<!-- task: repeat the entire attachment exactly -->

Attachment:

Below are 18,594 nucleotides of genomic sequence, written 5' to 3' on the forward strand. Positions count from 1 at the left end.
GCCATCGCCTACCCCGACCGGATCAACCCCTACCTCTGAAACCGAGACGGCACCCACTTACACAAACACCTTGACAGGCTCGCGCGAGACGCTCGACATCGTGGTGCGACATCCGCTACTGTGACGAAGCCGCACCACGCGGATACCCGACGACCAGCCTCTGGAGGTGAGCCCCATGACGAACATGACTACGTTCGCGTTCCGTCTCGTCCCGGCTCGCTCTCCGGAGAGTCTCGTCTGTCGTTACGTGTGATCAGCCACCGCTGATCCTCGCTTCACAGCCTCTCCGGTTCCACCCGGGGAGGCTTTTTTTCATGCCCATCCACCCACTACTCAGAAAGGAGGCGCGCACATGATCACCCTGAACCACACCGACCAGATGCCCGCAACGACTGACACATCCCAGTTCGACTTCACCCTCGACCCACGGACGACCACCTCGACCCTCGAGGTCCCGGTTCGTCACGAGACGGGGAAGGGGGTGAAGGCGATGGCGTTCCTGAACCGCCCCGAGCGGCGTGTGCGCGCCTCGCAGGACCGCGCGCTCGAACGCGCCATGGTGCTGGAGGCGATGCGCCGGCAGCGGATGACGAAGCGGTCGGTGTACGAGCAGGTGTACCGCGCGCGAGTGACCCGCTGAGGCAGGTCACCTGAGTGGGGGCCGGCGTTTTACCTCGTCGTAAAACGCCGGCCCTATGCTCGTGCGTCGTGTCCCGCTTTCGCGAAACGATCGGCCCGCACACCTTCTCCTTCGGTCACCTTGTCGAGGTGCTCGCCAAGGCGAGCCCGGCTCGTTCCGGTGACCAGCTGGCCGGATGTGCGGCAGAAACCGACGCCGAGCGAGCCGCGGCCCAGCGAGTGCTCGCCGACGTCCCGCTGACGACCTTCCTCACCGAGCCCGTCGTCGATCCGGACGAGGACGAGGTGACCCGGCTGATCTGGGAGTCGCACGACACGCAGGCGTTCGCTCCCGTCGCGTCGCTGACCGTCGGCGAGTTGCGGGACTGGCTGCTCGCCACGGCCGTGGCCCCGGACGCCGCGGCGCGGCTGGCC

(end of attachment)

Below are 18,594 nucleotides of genomic sequence, written 5' to 3' on the forward strand. Positions count from 1 at the left end.
GCCATCGCCTACCCCGACCGGATCAACCCCTACCTCTGAAACCGAGACGGCACCCACTTACACAAACACCTTGACAGGCTCGCGCGAGACGCTCGACATCGTGGTGCGACATCCGCTACTGTGACGAAGCCGCACCACGCGGATACCCGACGACCAGCCTCTGGAGGTGAGCCCCATGACGAACATGACTACGTTCGCGTTCCGTCTCGTCCCGGCTCGCTCTCCGGAGAGTCTCGTCTGTCGTTACGTGTGATCAGCCACCGCTGATCCTCGCTTCACAGCCTCTCCGGTTCCACCCGGGGAGGCTTTTTTTCATGCCCATCCACCCACTACTCAGAAAGGAGGCGCGCACATGATCACCCTGAACCACACCGACCAGATGCCCGCAACGACTGACACATCCCAGTTCGACTTCACCCTCGACCCACGGACGACCACCTCGACCCTCGAGGTCCCGGTTCGTCACGAGACGGGGAAGGGGGTGAAGGCGATGGCGTTCCTGAACCGCCCCGAGCGGCGTGTGCGCGCCTCGCAGGACCGCGCGCTCGAACGCGCCATGGTGCTGGAGGCGATGCGCCGGCAGCGGATGACGAAGCGGTCGGTGTACGAGCAGGTGTACCGCGCGCGAGTGACCCGCTGAGGCAGGTCACCTGAGTGGGGGCCGGCGTTTTACCTCGTCGTAAAACGCCGGCCCTATGCTCGTGCGTCGTGTCCCGCTTTCGCGAAACGATCGGCCCGCACACCTTCTCCTTCGGTCACCTTGTCGAGGTGCTCGCCAAGGCGAGCCCGGCTCGTTCCGGTGACCAGCTGGCCGGATGTGCGGCAGAAACCGACGCCGAGCGAGCCGCGGCCCAGCGAGTGCTCGCCGACGTCCCGCTGACGACCTTCCTCACCGAGCCCGTCGTCGATCCGGACGAGGACGAGGTGACCCGGCTGATCTGGGAGTCGCACGACACGCAGGCGTTCGCTCCCGTCGCGTCGCTGACCGTCGGCGAGTTGCGGGACTGGCTGCTCGCCACGGCCGTGGCCCCGGACGCCGCGGCGCGGCTGGCC